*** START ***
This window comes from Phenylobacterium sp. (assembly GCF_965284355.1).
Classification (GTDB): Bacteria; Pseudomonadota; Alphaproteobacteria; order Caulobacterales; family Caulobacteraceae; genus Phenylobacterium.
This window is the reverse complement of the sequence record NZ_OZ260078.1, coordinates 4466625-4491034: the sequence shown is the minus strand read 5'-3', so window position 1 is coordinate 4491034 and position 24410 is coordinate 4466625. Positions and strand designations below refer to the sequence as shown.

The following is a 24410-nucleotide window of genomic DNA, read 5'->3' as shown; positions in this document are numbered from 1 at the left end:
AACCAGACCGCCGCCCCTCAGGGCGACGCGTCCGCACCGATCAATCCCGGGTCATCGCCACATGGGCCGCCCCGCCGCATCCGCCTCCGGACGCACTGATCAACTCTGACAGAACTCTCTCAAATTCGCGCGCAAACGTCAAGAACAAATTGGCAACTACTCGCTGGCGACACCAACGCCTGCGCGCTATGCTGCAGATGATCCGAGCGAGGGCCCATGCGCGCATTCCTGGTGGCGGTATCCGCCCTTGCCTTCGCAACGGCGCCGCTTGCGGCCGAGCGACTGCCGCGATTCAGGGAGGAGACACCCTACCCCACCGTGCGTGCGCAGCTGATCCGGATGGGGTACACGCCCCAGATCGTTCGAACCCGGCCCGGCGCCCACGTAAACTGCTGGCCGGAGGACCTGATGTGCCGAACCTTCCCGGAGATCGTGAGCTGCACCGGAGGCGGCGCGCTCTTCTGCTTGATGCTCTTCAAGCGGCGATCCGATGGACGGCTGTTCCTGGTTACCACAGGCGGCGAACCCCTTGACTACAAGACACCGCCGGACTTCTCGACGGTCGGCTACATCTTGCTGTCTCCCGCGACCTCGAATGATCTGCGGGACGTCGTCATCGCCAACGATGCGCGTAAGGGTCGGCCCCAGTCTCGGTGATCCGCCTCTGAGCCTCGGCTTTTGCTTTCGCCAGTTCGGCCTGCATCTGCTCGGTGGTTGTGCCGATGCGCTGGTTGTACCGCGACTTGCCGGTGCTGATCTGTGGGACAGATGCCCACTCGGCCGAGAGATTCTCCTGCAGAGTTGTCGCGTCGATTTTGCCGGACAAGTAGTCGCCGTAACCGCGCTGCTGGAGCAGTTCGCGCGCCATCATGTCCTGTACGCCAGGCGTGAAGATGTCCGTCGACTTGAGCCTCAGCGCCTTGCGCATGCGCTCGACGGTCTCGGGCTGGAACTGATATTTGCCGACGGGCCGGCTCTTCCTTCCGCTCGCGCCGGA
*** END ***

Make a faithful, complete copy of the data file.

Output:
This window comes from Phenylobacterium sp. (assembly GCF_965284355.1).
Classification (GTDB): Bacteria; Pseudomonadota; Alphaproteobacteria; order Caulobacterales; family Caulobacteraceae; genus Phenylobacterium.
This window is the reverse complement of the sequence record NZ_OZ260078.1, coordinates 4466625-4491034: the sequence shown is the minus strand read 5'-3', so window position 1 is coordinate 4491034 and position 24410 is coordinate 4466625. Positions and strand designations below refer to the sequence as shown.

The following is a 24410-nucleotide window of genomic DNA, read 5'->3' as shown; positions in this document are numbered from 1 at the left end:
AACCAGACCGCCGCCCCTCAGGGCGACGCGTCCGCACCGATCAATCCCGGGTCATCGCCACATGGGCCGCCCCGCCGCATCCGCCTCCGGACGCACTGATCAACTCTGACAGAACTCTCTCAAATTCGCGCGCAAACGTCAAGAACAAATTGGCAACTACTCGCTGGCGACACCAACGCCTGCGCGCTATGCTGCAGATGATCCGAGCGAGGGCCCATGCGCGCATTCCTGGTGGCGGTATCCGCCCTTGCCTTCGCAACGGCGCCGCTTGCGGCCGAGCGACTGCCGCGATTCAGGGAGGAGACACCCTACCCCACCGTGCGTGCGCAGCTGATCCGGATGGGGTACACGCCCCAGATCGTTCGAACCCGGCCCGGCGCCCACGTAAACTGCTGGCCGGAGGACCTGATGTGCCGAACCTTCCCGGAGATCGTGAGCTGCACCGGAGGCGGCGCGCTCTTCTGCTTGATGCTCTTCAAGCGGCGATCCGATGGACGGCTGTTCCTGGTTACCACAGGCGGCGAACCCCTTGACTACAAGACACCGCCGGACTTCTCGACGGTCGGCTACATCTTGCTGTCTCCCGCGACCTCGAATGATCTGCGGGACGTCGTCATCGCCAACGATGCGCGTAAGGGTCGGCCCCAGTCTCGGTGATCCGCCTCTGAGCCTCGGCTTTTGCTTTCGCCAGTTCGGCCTGCATCTGCTCGGTGGTTGTGCCGATGCGCTGGTTGTACCGCGACTTGCCGGTGCTGATCTGTGGGACAGATGCCCACTCGGCCGAGAGATTCTCCTGCAGAGTTGTCGCGTCGATTTTGCCGGACAAGTAGTCGCCGTAACCGCGCTGCTGGAGCAGTTCGCGCGCCATCATGTCCTGTACGCCAGGCGTGAAGATGTCCGTCGACTTGAGCCTCAGCGCCTTGCGCATGCGCTCGACGGTCTCGGGCTGGAACTGATATTTGCCGACGGGCCGGCTCTTCCTTCCGCTCGCGCCGGA